Cup Nest of a Common Blackbird
What can we do to protect and preserve, to help and conserve this natural biodiversity within our localities and at other times of our life when we are away or travelling? Remember everything interlinks .. we are one enormous system, sustained by many ecosystems, the welfare of humankind is dependent on the welfare of every known species, two million of them.
This web of life supports us – it nurtures us spiritually .. giving us peace in its tranquillity, its greatness, its power; earth feeds us with an enormous variety of fish, meat, game and crop life; the forests provide fuel and with mountains regulate our water supplies; while the oceans provide fish and help regulate the climate; while the air allows us to breathe and remain alive.
By working together locally – in our cities, towns and countryside we can make small differences and as we know, small ripples can lead to larger influences. Battle lines between conservationists and people have been going on for centuries .. but now we have one huge advantage we can communicate more easily – we can get our word across, through our actions, through our encouragement to preserve and protect.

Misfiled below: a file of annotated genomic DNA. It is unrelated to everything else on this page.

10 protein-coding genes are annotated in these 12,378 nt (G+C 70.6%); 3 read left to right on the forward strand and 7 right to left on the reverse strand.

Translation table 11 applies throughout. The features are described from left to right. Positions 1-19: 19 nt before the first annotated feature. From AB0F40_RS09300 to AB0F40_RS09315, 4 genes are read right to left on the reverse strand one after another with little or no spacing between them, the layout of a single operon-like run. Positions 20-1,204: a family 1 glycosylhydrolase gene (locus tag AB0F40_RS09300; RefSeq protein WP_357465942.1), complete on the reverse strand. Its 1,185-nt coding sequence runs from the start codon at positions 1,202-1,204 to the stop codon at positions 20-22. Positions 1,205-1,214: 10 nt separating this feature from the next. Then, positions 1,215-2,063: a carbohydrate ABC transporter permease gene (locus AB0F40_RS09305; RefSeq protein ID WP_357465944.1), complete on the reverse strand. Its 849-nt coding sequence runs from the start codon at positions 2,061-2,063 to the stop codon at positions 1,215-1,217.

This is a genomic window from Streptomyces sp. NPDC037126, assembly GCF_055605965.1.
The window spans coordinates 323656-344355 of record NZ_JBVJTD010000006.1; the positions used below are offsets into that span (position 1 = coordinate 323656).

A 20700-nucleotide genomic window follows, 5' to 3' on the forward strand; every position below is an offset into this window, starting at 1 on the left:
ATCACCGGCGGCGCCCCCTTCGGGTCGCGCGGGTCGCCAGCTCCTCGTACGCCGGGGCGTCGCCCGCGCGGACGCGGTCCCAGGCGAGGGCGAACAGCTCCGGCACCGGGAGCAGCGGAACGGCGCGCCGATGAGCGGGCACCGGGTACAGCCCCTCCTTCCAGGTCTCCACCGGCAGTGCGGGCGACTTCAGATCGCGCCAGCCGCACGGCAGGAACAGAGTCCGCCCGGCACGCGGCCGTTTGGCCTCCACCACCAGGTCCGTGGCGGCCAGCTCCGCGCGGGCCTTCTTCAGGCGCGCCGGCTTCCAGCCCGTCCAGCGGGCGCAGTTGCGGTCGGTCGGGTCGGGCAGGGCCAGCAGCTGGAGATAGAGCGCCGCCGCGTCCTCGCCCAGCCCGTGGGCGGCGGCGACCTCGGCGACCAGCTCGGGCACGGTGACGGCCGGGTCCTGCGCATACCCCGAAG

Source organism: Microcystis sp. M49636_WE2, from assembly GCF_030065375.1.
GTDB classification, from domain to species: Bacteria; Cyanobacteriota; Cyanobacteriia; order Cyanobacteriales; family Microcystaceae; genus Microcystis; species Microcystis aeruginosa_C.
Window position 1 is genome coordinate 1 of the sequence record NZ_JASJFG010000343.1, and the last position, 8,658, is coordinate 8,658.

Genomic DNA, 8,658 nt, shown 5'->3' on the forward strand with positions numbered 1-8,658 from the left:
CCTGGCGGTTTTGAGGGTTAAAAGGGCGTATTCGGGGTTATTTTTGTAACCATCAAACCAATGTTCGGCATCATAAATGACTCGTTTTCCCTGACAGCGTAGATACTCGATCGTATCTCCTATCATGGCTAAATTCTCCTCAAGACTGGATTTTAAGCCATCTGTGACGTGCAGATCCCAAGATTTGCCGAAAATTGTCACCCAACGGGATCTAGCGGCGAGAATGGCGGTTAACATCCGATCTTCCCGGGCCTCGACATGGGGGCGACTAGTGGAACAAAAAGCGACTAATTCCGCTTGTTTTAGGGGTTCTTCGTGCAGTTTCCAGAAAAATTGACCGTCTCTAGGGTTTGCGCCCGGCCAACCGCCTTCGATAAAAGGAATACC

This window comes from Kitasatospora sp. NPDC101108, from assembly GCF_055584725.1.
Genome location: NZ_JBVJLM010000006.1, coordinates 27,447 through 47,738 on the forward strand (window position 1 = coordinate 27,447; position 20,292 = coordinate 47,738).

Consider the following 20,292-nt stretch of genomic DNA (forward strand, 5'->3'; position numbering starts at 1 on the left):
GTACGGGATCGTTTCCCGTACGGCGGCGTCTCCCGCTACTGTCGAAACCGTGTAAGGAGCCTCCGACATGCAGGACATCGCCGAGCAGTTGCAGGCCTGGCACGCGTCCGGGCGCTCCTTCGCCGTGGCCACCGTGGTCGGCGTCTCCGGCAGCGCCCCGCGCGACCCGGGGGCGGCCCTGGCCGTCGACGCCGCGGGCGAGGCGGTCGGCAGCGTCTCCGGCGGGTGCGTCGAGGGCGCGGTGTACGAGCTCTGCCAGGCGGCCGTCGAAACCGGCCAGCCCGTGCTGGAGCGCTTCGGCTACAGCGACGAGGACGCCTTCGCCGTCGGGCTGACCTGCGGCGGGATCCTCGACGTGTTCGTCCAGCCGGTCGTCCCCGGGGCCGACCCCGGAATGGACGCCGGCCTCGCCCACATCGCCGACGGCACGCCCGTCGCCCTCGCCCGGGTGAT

The hedgehog, who hates being fenced in
Some ideas for conservation and bringing biodiversity back into our lives:
· Open up your garden, don’t wall it in ... so hedgehogs (above), who love snails, and small mammals can move around
· Plant hedging plants – native to your soils & let the leaves lie
· Leave some wild areas .. let the grass grow, plant wildflowers
· Make a pond, or create a damp spot – for dragon flies (left), damsel flies, frogs, toads and grass snakes
Dragon fly to the right
Honeysuckle - that nectar filled, scented plant
· Have a mixed and seasonal garden – different plants – bees like open heads allowing access to the nectar .. honeysuckle, clover, buddleia and lavender
· Specific plants attract specific insects – encouraging pollination; moths are vital prey for many bird and mammal species, including bats – they love buddleia, heather, sallow and